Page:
I’ve always had an appreciation for artwork created using ballpoint pens. I think this comes from the fact that they’re simple, everyday, items. Ergo a reminder that striking art can be created using even the most basic of writing implements. Puzzle adventure Inked: A Tale of Love taps into this, featuring isometric levels with a sketchbook art style where colour is used sparingly. It definitely helps to draw you in, pun not intended.
You play as an ageing nameless samurai ready to retire and enjoy a quiet life. No sooner than putting his sword away, he discovers the local wildlife is being injured, prompting a journey to find out who’s responsible. The hero’s long-time companion Akio tags along, helping wherever she can.
Our hero is blessed with the ability to â€˜redraw’ objects, including blocks, bridges, and ramps. These are then used to traverse various oriental locations and solve puzzles, using blocks to fill in gaps in structures and creating paths for balls to roll along.
Later puzzles feature elements such as wind, water, and fire, all of which must be harnessed accordingly to progress, such as using fire to burn wooden structures and guiding water to create icy platforms. There’s plenty of traditional block shoving, platform raising, and switch flicking too.
There’s no combat whatsoever – the focus is solely on puzzle solving, with the occasional cut-scene to drive a story entailing love and loss.
While the occasional puzzle may require some experimentation, most are relatively straightforward, housed within a single screen. Coupled with no punishment for failure â€“ or even a Game Over screen to speak of â€“ this is a surprisingly relaxed experience; one that asks for no more than 2-3 hours of your time. Hidden collectables are there for those looking to revisit after completion.
This isn’t an entirely frustration-free experience, however. The isometric perspective can occasionally obscure vital objects, and there are a couple of instances where it breaks its own rules. Playing on Xbox One, the controls aren’t entirely intuitive either. There were lots of instances where I accidentally grabbed the wrong item, prompting puzzles to be started anew.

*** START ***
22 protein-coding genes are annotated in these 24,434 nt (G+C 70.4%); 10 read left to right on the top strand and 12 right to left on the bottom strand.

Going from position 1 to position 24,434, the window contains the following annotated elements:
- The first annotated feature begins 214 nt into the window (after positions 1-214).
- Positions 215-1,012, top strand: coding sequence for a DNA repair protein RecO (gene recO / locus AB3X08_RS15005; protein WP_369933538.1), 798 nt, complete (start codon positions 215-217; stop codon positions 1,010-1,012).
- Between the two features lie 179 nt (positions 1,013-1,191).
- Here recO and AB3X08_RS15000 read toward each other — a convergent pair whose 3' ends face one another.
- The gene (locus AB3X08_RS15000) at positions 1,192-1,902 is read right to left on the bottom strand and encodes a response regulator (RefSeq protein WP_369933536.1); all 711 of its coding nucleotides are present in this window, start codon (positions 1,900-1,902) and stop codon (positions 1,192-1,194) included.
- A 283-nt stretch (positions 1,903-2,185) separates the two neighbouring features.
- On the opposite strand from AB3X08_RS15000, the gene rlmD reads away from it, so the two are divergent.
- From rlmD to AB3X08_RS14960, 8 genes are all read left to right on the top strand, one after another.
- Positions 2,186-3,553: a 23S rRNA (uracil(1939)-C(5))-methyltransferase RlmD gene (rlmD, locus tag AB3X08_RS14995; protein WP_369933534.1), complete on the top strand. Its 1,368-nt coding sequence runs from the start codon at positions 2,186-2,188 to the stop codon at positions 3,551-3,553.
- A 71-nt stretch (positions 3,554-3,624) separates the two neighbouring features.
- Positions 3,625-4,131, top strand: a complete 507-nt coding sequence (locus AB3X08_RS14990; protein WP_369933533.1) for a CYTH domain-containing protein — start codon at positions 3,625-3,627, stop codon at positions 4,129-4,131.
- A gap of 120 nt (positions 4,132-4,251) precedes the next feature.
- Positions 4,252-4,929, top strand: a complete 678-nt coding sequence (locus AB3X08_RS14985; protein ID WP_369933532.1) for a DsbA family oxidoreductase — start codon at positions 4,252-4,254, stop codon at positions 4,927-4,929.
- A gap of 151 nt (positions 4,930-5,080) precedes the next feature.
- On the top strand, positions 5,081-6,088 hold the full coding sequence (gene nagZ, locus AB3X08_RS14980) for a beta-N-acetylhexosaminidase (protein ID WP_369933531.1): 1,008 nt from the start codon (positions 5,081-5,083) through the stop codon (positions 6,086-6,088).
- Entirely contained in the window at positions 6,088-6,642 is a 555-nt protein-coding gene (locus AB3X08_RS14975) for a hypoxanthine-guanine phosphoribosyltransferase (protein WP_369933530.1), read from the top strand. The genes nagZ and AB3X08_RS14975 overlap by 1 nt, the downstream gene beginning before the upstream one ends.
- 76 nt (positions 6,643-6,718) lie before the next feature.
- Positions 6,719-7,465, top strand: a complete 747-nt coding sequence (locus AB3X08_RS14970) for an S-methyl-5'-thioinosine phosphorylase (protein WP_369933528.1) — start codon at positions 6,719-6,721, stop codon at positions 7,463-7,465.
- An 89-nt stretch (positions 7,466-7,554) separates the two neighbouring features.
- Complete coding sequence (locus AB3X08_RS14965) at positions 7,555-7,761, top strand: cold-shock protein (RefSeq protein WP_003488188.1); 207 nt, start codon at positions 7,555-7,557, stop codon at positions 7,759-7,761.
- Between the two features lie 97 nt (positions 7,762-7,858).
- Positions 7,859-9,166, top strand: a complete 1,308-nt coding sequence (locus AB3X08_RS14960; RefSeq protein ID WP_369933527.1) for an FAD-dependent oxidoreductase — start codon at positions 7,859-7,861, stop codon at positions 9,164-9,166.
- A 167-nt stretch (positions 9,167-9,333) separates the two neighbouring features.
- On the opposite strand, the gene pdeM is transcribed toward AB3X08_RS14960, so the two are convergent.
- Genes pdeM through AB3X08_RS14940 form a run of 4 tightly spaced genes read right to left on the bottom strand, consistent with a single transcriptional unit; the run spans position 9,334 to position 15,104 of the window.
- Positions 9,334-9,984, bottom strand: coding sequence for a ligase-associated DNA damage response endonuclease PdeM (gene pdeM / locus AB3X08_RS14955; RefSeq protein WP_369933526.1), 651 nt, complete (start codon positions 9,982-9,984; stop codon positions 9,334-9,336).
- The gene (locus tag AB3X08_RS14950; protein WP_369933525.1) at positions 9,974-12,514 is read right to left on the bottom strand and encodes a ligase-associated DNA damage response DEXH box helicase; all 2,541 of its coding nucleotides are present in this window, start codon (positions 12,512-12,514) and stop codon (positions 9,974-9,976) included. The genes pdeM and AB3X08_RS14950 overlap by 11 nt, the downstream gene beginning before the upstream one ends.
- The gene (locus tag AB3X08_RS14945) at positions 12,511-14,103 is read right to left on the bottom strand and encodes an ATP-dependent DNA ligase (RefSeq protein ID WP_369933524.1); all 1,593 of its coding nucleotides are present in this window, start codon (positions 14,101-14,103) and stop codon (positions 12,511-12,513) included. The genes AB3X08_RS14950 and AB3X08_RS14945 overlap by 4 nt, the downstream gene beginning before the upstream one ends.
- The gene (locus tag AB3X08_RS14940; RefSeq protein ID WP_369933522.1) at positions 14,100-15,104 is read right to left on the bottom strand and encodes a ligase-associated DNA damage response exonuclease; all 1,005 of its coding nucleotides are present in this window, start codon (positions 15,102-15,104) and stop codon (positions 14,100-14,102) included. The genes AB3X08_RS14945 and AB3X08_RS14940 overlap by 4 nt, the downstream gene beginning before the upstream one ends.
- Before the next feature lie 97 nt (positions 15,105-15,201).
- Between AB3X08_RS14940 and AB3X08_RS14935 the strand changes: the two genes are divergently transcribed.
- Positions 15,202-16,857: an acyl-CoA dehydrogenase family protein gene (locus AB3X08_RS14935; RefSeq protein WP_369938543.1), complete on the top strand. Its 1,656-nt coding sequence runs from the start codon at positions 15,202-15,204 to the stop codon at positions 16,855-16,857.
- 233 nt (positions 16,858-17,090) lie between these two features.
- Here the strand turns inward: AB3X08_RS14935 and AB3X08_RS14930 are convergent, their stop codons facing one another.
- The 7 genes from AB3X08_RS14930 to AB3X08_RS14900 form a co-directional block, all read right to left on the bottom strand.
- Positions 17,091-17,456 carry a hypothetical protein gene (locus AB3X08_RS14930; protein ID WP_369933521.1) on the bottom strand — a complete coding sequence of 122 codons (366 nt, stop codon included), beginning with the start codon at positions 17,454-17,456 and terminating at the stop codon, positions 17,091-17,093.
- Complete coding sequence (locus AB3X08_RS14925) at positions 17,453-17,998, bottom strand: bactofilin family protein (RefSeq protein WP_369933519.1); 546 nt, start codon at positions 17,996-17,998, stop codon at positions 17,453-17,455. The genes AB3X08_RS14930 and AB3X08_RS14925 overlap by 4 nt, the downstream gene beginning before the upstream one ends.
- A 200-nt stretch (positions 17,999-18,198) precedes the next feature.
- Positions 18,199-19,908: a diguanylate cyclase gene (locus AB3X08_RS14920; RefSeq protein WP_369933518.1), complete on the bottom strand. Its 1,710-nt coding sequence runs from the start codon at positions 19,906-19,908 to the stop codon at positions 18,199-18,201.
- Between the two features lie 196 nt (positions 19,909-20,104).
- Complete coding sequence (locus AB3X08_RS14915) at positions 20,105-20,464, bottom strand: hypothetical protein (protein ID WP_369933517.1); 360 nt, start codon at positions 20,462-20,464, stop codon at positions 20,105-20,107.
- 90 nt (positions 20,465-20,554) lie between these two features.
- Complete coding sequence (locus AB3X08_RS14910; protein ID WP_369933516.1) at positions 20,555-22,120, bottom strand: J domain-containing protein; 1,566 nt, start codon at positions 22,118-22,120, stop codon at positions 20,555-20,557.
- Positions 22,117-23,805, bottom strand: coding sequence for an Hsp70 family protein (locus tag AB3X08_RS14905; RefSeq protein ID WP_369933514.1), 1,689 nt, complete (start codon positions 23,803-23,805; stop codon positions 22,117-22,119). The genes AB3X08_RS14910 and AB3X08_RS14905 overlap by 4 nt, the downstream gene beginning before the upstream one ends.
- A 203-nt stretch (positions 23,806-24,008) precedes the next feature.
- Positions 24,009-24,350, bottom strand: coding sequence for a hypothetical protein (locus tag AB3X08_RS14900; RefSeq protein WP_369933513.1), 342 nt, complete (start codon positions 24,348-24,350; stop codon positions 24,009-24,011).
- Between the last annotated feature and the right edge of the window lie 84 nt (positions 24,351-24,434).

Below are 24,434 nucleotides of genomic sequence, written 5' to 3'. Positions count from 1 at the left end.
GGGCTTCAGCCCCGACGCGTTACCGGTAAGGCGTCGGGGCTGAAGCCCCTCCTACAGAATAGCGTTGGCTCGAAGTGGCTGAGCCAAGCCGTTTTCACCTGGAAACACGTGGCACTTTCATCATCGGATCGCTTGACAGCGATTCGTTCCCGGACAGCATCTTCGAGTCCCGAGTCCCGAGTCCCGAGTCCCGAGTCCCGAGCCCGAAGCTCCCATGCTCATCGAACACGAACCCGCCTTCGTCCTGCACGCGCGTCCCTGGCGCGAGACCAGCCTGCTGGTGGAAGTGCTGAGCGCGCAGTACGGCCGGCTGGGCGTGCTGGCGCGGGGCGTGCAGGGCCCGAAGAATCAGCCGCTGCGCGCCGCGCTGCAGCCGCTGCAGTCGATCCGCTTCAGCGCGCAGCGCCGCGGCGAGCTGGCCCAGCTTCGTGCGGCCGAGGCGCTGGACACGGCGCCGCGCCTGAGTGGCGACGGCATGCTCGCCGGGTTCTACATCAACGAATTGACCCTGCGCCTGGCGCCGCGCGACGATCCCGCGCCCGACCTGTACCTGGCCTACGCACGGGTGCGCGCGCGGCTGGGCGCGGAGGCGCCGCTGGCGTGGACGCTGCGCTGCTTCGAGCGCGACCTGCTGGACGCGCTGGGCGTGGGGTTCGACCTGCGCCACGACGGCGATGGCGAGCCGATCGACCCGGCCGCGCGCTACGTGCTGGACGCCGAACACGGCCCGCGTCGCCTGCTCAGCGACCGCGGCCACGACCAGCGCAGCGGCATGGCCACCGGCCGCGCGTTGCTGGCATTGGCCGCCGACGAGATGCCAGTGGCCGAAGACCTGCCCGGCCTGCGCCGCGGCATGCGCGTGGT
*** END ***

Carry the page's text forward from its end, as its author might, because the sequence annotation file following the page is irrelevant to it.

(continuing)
More damaging is that the collision detection is largely unpredictable. Right to the point where I was able to completely stroll through two puzzles, bypassing them entirely.
This Xbox iteration has one last caveat â€“ despite being available on both PSN and the Switch eShop as a standard release, it has launched as a Community Game. This means no achievements, and more crucially for the developer, reduced store visibility. We can only assume the team hit a snag when it came to getting the game onto Xbox, and this was the only means to getting it onto the platform.
Regardless of minor technical hiccups, Inked: A Tale of Love is ideal for a quiet afternoon. While the puzzles may not leave you perplexed for long, the story’s themes will likely leave you with something to think about after the credits roll.
Nuverse (Hong Kong) Limited’s Inked: A Tale of Love is out now on PS4, Xbox One (tested on Xbox Series X) and Switch. It first launched on PC in 2018.